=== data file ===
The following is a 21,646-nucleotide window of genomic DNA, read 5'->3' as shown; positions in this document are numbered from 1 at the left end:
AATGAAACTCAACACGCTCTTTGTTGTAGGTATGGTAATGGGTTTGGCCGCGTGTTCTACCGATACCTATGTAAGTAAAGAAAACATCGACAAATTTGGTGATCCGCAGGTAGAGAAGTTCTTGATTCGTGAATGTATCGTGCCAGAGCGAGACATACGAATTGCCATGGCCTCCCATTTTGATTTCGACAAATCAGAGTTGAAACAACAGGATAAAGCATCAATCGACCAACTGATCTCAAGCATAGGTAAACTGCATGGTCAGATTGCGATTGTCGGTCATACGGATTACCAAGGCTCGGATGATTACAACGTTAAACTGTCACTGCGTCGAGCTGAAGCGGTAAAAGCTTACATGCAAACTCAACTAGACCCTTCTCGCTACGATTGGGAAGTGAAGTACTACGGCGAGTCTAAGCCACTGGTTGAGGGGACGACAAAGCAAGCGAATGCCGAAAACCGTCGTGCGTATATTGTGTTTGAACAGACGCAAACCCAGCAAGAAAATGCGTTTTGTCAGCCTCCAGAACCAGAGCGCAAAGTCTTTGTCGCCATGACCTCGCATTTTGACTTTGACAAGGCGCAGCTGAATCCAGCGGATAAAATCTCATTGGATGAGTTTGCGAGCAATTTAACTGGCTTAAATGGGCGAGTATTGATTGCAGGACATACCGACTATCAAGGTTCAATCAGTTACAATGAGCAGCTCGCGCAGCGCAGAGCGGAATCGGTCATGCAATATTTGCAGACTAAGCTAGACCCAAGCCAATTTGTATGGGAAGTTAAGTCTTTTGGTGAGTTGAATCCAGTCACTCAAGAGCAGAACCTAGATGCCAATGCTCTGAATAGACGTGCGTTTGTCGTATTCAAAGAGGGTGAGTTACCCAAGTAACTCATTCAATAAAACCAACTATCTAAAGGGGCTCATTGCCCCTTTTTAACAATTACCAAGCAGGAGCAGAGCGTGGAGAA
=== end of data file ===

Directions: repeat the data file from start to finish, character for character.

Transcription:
The following is a 21,646-nucleotide window of genomic DNA, read 5'->3' as shown; positions in this document are numbered from 1 at the left end:
AATGAAACTCAACACGCTCTTTGTTGTAGGTATGGTAATGGGTTTGGCCGCGTGTTCTACCGATACCTATGTAAGTAAAGAAAACATCGACAAATTTGGTGATCCGCAGGTAGAGAAGTTCTTGATTCGTGAATGTATCGTGCCAGAGCGAGACATACGAATTGCCATGGCCTCCCATTTTGATTTCGACAAATCAGAGTTGAAACAACAGGATAAAGCATCAATCGACCAACTGATCTCAAGCATAGGTAAACTGCATGGTCAGATTGCGATTGTCGGTCATACGGATTACCAAGGCTCGGATGATTACAACGTTAAACTGTCACTGCGTCGAGCTGAAGCGGTAAAAGCTTACATGCAAACTCAACTAGACCCTTCTCGCTACGATTGGGAAGTGAAGTACTACGGCGAGTCTAAGCCACTGGTTGAGGGGACGACAAAGCAAGCGAATGCCGAAAACCGTCGTGCGTATATTGTGTTTGAACAGACGCAAACCCAGCAAGAAAATGCGTTTTGTCAGCCTCCAGAACCAGAGCGCAAAGTCTTTGTCGCCATGACCTCGCATTTTGACTTTGACAAGGCGCAGCTGAATCCAGCGGATAAAATCTCATTGGATGAGTTTGCGAGCAATTTAACTGGCTTAAATGGGCGAGTATTGATTGCAGGACATACCGACTATCAAGGTTCAATCAGTTACAATGAGCAGCTCGCGCAGCGCAGAGCGGAATCGGTCATGCAATATTTGCAGACTAAGCTAGACCCAAGCCAATTTGTATGGGAAGTTAAGTCTTTTGGTGAGTTGAATCCAGTCACTCAAGAGCAGAACCTAGATGCCAATGCTCTGAATAGACGTGCGTTTGTCGTATTCAAAGAGGGTGAGTTACCCAAGTAACTCATTCAATAAAACCAACTATCTAAAGGGGCTCATTGCCCCTTTTTAACAATTACCAAGCAGGAGCAGAGCGTGGAGAA